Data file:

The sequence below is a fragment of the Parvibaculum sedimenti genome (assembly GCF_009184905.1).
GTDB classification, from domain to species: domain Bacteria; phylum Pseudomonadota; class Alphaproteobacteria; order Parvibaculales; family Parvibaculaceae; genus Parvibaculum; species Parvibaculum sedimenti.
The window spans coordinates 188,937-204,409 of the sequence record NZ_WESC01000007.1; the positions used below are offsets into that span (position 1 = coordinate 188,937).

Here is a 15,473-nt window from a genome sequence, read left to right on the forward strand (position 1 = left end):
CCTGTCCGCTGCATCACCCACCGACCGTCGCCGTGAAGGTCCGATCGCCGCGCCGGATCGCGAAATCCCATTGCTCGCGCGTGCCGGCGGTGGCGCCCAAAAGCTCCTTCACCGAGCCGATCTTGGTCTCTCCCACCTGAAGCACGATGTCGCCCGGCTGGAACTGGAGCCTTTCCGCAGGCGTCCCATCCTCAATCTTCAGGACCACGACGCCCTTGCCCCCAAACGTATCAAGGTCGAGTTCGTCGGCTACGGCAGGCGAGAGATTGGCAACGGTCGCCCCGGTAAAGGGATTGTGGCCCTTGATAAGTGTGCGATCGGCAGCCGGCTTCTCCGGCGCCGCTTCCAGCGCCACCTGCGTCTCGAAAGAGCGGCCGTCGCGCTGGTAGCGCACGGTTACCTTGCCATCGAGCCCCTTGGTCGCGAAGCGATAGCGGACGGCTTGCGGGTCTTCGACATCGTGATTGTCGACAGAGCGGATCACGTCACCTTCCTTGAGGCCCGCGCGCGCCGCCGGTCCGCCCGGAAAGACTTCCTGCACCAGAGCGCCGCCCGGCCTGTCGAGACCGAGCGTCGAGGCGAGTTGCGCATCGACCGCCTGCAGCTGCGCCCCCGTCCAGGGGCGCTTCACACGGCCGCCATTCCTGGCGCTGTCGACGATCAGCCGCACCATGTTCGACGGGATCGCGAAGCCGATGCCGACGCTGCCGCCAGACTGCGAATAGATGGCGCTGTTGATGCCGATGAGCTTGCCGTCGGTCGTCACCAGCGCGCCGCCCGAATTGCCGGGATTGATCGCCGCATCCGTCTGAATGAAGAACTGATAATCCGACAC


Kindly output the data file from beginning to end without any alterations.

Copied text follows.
The sequence below is a fragment of the Parvibaculum sedimenti genome (assembly GCF_009184905.1).
GTDB classification, from domain to species: domain Bacteria; phylum Pseudomonadota; class Alphaproteobacteria; order Parvibaculales; family Parvibaculaceae; genus Parvibaculum; species Parvibaculum sedimenti.
The window spans coordinates 188,937-204,409 of the sequence record NZ_WESC01000007.1; the positions used below are offsets into that span (position 1 = coordinate 188,937).

Here is a 15,473-nt window from a genome sequence, read left to right on the forward strand (position 1 = left end):
CCTGTCCGCTGCATCACCCACCGACCGTCGCCGTGAAGGTCCGATCGCCGCGCCGGATCGCGAAATCCCATTGCTCGCGCGTGCCGGCGGTGGCGCCCAAAAGCTCCTTCACCGAGCCGATCTTGGTCTCTCCCACCTGAAGCACGATGTCGCCCGGCTGGAACTGGAGCCTTTCCGCAGGCGTCCCATCCTCAATCTTCAGGACCACGACGCCCTTGCCCCCAAACGTATCAAGGTCGAGTTCGTCGGCTACGGCAGGCGAGAGATTGGCAACGGTCGCCCCGGTAAAGGGATTGTGGCCCTTGATAAGTGTGCGATCGGCAGCCGGCTTCTCCGGCGCCGCTTCCAGCGCCACCTGCGTCTCGAAAGAGCGGCCGTCGCGCTGGTAGCGCACGGTTACCTTGCCATCGAGCCCCTTGGTCGCGAAGCGATAGCGGACGGCTTGCGGGTCTTCGACATCGTGATTGTCGACAGAGCGGATCACGTCACCTTCCTTGAGGCCCGCGCGCGCCGCCGGTCCGCCCGGAAAGACTTCCTGCACCAGAGCGCCGCCCGGCCTGTCGAGACCGAGCGTCGAGGCGAGTTGCGCATCGACCGCCTGCAGCTGCGCCCCCGTCCAGGGGCGCTTCACACGGCCGCCATTCCTGGCGCTGTCGACGATCAGCCGCACCATGTTCGACGGGATCGCGAAGCCGATGCCGACGCTGCCGCCAGACTGCGAATAGATGGCGCTGTTGATGCCGATGAGCTTGCCGTCGGTCGTCACCAGCGCGCCGCCCGAATTGCCGGGATTGATCGCCGCATCCGTCTGAATGAAGAACTGATAATCCGACAC